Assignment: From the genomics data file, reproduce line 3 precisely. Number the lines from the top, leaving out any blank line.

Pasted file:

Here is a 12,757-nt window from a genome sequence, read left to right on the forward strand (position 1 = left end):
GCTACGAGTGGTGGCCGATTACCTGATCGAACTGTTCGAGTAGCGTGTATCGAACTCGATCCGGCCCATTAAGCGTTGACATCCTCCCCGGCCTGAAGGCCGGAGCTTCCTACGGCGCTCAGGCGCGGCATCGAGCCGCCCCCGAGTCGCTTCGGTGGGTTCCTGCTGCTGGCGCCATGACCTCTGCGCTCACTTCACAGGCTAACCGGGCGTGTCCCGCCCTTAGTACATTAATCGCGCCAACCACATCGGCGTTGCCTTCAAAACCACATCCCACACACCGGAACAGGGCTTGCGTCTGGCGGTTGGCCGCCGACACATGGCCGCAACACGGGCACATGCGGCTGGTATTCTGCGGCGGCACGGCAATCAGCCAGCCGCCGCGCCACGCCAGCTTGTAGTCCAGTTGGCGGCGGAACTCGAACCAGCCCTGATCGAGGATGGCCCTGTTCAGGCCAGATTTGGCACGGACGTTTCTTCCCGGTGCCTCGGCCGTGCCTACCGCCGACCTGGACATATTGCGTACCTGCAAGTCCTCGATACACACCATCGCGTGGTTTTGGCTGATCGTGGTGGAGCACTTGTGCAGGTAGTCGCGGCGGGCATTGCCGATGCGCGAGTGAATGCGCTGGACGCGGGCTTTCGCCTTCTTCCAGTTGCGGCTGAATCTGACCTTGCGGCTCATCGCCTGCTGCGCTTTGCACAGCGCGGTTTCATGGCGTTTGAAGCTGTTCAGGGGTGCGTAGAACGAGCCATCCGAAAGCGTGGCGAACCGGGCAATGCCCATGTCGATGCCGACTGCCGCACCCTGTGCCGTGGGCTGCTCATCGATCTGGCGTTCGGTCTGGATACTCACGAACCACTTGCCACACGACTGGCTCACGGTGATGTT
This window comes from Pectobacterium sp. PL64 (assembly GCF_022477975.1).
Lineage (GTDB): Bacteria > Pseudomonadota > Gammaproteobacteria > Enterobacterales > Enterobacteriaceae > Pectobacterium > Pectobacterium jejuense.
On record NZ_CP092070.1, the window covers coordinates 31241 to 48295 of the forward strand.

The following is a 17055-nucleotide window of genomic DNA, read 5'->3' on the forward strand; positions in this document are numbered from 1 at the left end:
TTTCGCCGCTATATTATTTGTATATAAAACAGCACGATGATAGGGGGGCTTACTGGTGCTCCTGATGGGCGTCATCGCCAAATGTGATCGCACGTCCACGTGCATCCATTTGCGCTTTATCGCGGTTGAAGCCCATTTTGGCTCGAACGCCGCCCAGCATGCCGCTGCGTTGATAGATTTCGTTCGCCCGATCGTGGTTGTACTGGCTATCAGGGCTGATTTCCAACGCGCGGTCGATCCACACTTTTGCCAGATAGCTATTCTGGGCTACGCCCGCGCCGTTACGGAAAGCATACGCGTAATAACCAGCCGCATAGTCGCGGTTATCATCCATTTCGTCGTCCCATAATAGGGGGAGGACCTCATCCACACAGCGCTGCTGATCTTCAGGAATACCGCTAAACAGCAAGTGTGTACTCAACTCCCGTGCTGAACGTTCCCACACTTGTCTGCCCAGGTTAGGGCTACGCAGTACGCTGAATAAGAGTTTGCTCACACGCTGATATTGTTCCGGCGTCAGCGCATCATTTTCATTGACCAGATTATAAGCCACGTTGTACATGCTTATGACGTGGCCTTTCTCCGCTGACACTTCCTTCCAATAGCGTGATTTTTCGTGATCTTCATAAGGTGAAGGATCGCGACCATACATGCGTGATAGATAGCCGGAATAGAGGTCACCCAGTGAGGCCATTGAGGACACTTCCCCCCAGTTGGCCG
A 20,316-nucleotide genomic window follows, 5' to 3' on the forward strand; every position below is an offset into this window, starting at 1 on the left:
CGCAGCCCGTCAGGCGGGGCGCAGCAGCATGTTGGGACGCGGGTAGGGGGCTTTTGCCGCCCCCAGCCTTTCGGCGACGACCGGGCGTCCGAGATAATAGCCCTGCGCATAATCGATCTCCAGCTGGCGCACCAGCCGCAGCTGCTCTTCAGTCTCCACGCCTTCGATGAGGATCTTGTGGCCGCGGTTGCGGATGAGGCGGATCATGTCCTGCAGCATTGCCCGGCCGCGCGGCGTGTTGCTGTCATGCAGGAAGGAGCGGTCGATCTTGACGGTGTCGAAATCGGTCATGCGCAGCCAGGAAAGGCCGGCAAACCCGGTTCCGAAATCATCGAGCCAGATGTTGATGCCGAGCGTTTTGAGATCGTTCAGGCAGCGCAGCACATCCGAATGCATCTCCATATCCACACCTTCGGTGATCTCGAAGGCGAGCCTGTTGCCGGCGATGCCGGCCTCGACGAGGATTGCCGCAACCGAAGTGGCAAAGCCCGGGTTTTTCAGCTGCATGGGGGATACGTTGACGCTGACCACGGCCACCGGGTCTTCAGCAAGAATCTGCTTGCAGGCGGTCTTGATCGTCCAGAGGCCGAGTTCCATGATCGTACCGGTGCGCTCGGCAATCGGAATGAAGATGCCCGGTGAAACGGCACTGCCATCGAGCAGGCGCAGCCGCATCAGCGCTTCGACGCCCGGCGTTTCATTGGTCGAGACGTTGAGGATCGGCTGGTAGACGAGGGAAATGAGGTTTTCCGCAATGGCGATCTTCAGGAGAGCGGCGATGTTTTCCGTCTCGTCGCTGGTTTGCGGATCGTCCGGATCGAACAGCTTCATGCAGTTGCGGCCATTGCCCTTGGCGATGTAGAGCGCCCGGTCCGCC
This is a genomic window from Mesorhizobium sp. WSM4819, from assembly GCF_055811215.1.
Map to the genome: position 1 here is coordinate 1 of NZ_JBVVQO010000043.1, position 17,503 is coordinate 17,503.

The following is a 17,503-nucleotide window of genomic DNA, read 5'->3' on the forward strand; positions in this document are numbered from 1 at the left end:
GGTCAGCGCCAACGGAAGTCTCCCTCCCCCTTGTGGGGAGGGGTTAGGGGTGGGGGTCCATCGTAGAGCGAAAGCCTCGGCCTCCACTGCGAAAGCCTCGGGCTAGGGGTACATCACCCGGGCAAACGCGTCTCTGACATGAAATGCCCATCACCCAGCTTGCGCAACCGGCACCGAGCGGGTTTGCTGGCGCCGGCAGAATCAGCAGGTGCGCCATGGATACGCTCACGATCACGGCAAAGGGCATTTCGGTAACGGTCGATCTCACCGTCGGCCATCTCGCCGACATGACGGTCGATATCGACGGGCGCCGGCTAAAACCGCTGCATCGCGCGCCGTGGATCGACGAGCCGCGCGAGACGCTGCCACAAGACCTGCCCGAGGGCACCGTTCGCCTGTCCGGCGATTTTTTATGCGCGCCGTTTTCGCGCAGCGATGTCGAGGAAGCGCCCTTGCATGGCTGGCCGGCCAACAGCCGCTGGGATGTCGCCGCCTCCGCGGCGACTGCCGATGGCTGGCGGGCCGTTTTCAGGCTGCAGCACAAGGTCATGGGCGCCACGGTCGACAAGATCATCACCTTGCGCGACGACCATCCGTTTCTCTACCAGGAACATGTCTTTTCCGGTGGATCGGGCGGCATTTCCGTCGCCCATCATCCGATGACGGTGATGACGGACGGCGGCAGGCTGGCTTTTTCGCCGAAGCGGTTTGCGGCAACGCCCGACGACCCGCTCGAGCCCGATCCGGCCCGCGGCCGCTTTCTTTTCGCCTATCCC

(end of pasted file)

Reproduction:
This window comes from Pectobacterium sp. PL64 (assembly GCF_022477975.1).